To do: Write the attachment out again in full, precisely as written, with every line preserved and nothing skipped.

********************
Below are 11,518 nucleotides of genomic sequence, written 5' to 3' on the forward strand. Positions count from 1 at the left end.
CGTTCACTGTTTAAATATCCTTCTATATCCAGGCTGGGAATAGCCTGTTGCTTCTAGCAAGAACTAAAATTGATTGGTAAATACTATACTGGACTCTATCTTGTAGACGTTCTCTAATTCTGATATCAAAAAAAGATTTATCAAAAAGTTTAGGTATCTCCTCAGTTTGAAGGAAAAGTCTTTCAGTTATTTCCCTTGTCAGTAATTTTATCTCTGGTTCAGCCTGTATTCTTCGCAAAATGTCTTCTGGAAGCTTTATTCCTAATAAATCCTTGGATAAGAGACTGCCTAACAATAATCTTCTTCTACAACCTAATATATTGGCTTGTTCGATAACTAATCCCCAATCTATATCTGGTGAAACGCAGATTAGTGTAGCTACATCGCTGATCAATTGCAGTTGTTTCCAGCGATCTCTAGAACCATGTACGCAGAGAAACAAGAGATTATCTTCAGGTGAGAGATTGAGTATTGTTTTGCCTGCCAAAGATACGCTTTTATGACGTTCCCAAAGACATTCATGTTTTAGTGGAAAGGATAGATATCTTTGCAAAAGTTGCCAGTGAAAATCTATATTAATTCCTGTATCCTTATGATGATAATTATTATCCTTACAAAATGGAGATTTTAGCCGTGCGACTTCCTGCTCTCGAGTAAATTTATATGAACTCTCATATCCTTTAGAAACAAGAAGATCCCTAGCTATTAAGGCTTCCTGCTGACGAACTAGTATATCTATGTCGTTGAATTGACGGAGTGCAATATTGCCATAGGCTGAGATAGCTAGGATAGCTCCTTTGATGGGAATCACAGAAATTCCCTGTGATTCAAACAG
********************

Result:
Below are 11,518 nucleotides of genomic sequence, written 5' to 3' on the forward strand. Positions count from 1 at the left end.
CGTTCACTGTTTAAATATCCTTCTATATCCAGGCTGGGAATAGCCTGTTGCTTCTAGCAAGAACTAAAATTGATTGGTAAATACTATACTGGACTCTATCTTGTAGACGTTCTCTAATTCTGATATCAAAAAAAGATTTATCAAAAAGTTTAGGTATCTCCTCAGTTTGAAGGAAAAGTCTTTCAGTTATTTCCCTTGTCAGTAATTTTATCTCTGGTTCAGCCTGTATTCTTCGCAAAATGTCTTCTGGAAGCTTTATTCCTAATAAATCCTTGGATAAGAGACTGCCTAACAATAATCTTCTTCTACAACCTAATATATTGGCTTGTTCGATAACTAATCCCCAATCTATATCTGGTGAAACGCAGATTAGTGTAGCTACATCGCTGATCAATTGCAGTTGTTTCCAGCGATCTCTAGAACCATGTACGCAGAGAAACAAGAGATTATCTTCAGGTGAGAGATTGAGTATTGTTTTGCCTGCCAAAGATACGCTTTTATGACGTTCCCAAAGACATTCATGTTTTAGTGGAAAGGATAGATATCTTTGCAAAAGTTGCCAGTGAAAATCTATATTAATTCCTGTATCCTTATGATGATAATTATTATCCTTACAAAATGGAGATTTTAGCCGTGCGACTTCCTGCTCTCGAGTAAATTTATATGAACTCTCATATCCTTTAGAAACAAGAAGATCCCTAGCTATTAAGGCTTCCTGCTGACGAACTAGTATATCTATGTCGTTGAATTGACGGAGTGCAATATTGCCATAGGCTGAGATAGCTAGGATAGCTCCTTTGATGGGAATCACAGAAATTCCCTGTGATTCAAACAG